In the classic Christmas film “It’s a Wonderful Life,” the humane society of Bedford Falls is built on conservative principles, not contemporary liberal ones.
Young adult men’s support for redefining marriage may not be entirely the product of ideals about expansive freedoms, rights, liberties, and fairness. It may be, in part, a byproduct of regular exposure to diverse and graphic sex acts.
There is only one Thomas More: A man of tender nobility, subtle intellect, and forceful conviction, all rooted in profound fidelity to the larger commonwealth of Christendom outside and above Tudor England.
How successful can a “new conversation on marriage” be when its leaders can’t even say what marriage is?
Notwithstanding his unorthodox views of Christianity, Thomas Jefferson staunchly adhered to the rights of all religious believers, Christian and non-Christian alike, to free religious exercise.
“Natural law liberalism” is a chimera that cannot and does not exist in the American tradition.
Conservatives need to expand their favor with women voters by investing in female candidates and spokespeople, and by reframing their social policies in pro-woman and pro-family terms.
Science can and should help determine sound public policy on matters that involve basic human rights.
A “Fantasy Slut League” created by high school boys in California suggests the reality of natural law even in those minds whose view of sexuality has been distorted by our culture.
A recent ruling in the United States District Court in Hawaii reveals a rational basis for the Supreme Court to rule on a morally neutral basis that marriage can be enshrined in law.
The solution to the political and moral crisis of our time does not lie in abandoning liberalism or in defending Lockeanism. It rests in the recovery of natural law liberalism—a sustainable public philosophy that is true to reason, to nature, and to Christian belief.
Poor women will bear the brunt of government promoted contraceptive programs, along with its problematic side-effects. While contraception does not manufacture female happiness as its proponents suggest, religion can. The third in a three-part series.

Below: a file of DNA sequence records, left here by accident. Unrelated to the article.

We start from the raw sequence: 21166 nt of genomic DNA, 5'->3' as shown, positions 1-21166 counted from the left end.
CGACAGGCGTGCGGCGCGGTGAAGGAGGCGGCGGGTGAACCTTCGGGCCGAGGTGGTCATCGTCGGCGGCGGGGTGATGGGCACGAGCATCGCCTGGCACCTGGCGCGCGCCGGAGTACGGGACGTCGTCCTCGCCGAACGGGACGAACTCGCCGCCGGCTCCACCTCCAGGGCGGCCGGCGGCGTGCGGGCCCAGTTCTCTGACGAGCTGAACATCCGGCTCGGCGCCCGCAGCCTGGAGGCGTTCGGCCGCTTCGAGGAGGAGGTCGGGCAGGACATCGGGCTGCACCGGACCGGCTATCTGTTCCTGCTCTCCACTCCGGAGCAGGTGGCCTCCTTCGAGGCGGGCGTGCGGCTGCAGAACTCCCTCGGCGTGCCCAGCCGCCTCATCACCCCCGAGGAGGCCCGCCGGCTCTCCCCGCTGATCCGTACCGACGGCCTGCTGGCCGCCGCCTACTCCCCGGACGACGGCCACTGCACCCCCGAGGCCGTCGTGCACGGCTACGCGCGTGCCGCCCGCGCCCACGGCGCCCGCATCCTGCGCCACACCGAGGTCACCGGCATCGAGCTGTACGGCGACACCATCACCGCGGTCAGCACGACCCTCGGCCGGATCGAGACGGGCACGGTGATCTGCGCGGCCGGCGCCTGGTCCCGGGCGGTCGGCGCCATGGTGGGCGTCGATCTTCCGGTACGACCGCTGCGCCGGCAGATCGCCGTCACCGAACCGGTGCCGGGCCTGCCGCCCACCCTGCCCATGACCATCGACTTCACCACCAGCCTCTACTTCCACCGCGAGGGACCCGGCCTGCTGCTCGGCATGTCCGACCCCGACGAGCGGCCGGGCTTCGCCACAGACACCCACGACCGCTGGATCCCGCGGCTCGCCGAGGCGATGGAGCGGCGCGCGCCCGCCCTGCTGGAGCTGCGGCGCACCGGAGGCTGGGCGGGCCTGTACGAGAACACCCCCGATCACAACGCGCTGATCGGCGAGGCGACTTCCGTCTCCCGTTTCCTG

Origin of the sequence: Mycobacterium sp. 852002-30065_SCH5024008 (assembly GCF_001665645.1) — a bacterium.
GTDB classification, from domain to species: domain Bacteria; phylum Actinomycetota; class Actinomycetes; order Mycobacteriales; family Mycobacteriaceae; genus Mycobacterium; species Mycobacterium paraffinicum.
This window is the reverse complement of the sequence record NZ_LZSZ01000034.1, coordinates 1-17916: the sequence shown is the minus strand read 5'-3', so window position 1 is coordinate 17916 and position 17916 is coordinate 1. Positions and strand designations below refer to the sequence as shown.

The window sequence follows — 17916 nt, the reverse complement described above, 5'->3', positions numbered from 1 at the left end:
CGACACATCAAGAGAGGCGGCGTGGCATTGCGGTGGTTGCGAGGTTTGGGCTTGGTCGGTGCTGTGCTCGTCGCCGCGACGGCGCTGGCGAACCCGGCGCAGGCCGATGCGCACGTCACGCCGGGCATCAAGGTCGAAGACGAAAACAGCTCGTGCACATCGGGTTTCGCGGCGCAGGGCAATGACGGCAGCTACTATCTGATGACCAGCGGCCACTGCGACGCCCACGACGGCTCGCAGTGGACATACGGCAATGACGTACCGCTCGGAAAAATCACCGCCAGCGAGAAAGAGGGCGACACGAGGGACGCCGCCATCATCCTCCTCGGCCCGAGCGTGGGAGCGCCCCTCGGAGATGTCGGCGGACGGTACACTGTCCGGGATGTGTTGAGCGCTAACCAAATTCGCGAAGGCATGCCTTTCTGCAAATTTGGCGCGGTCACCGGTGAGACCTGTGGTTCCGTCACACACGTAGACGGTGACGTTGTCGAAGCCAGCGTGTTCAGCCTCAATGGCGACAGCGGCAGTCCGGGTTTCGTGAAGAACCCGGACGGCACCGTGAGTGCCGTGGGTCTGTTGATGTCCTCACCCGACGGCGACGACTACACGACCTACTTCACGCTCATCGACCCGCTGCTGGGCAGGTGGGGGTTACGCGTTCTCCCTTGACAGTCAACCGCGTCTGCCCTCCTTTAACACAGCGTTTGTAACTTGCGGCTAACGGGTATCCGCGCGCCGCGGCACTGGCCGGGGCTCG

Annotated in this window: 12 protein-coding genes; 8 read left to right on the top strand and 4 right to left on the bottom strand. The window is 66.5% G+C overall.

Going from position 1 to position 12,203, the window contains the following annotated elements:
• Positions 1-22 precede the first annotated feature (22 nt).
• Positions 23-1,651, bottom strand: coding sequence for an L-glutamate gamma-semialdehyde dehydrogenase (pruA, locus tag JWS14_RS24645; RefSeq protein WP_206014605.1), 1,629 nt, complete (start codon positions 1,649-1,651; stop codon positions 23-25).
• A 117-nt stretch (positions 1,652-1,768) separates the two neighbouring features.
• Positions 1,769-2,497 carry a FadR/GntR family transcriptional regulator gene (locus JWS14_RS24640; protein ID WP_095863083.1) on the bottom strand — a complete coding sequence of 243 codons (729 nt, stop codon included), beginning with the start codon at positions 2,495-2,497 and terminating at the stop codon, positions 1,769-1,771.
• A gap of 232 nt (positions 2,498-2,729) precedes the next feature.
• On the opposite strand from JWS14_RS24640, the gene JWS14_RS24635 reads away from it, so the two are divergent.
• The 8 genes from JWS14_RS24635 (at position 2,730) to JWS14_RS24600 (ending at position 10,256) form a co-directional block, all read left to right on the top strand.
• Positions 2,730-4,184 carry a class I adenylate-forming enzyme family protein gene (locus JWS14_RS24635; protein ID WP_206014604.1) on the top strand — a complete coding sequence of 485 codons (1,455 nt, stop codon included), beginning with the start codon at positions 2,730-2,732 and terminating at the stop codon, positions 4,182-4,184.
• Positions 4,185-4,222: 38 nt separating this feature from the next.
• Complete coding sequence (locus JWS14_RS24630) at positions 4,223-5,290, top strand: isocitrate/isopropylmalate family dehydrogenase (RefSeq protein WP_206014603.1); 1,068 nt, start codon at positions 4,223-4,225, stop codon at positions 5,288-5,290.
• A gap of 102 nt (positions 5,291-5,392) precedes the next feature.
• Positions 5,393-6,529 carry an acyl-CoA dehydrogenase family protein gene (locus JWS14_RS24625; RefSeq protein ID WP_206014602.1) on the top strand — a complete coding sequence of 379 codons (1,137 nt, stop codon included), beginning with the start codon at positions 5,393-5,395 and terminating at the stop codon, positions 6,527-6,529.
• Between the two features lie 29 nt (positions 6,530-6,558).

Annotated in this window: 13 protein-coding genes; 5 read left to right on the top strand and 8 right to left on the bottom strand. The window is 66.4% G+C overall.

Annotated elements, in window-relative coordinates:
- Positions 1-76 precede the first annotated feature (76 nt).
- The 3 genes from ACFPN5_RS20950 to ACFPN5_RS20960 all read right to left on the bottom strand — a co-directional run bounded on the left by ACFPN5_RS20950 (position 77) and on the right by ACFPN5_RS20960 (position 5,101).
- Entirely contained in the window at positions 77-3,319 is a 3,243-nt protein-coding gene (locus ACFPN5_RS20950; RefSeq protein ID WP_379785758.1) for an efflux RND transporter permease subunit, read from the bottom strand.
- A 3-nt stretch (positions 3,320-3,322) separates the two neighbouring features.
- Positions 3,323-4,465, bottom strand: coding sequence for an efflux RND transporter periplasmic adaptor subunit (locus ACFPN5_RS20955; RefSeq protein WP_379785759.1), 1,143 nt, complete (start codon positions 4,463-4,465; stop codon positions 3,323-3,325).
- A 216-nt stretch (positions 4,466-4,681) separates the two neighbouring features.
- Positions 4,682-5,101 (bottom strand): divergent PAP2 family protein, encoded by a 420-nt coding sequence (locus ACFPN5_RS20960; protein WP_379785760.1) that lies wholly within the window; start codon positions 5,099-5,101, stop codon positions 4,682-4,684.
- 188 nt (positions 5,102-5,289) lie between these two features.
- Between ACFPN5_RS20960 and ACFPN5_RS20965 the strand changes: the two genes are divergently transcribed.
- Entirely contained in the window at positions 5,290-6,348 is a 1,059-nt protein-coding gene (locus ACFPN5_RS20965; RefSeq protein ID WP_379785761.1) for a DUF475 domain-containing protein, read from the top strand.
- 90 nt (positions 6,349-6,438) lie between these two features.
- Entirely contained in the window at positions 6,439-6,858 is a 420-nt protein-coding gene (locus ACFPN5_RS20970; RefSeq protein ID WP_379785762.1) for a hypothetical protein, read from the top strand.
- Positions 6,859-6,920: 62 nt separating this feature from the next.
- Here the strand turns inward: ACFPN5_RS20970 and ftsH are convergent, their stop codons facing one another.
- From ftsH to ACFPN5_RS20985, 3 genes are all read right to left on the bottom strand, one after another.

Contraception isn’t the only way to plan a family, and it certainly isn’t cost-free: contraception leads to sexual disillusionment and weakens the marriage culture at the expense of the least well-off women. The second in a three-part series.
An unprecedented campaign against religious liberty, characterized by a formidable alliance between the White House and Planned Parenthood, bolstered by money, power, and market branding, is threatening women’s well-being. The first in a three-part series.
Students across the country have been pushing back against liberal dominance, but we cannot solve the problem on our own. We need the full support of our party and conservative allies.
Don't miss PD Editor Ryan T. Anderson's picks for the best articles we've published this quarter.
Those trying to block the nomination of Russell Vought are not protecting religious pluralism but are rather demanding that all public servants be relativists.
By preventing Charlie Gard from receiving further medical treatment, the United Kingdom is exceeding its legitimate authority, and violating the right of Connie Yates and Chris Gard to make an intimate and important family decision about how best to care for their sick child.
Justice Antonin Scalia, an originalist, famously held that the Constitution neither permits nor prohibits abortion. On the contrary, unborn babies are “persons” within the original public meaning of the Fourteenth Amendment, and they are consequently owed due process and equal protection on constitutional grounds.
Like slavery, abortion has become in the leftist mind the central political issue, on which the economic and social liberties of the modern United States all hang.
It is a natural thing for southerners to be drawn to Lee’s memory and to look up in admiration at a statue in his likeness. But the fact remains: such statues say to black Americans, in the voice of the unreconstructed white majority, “We’re back in charge, and don’t you forget it.”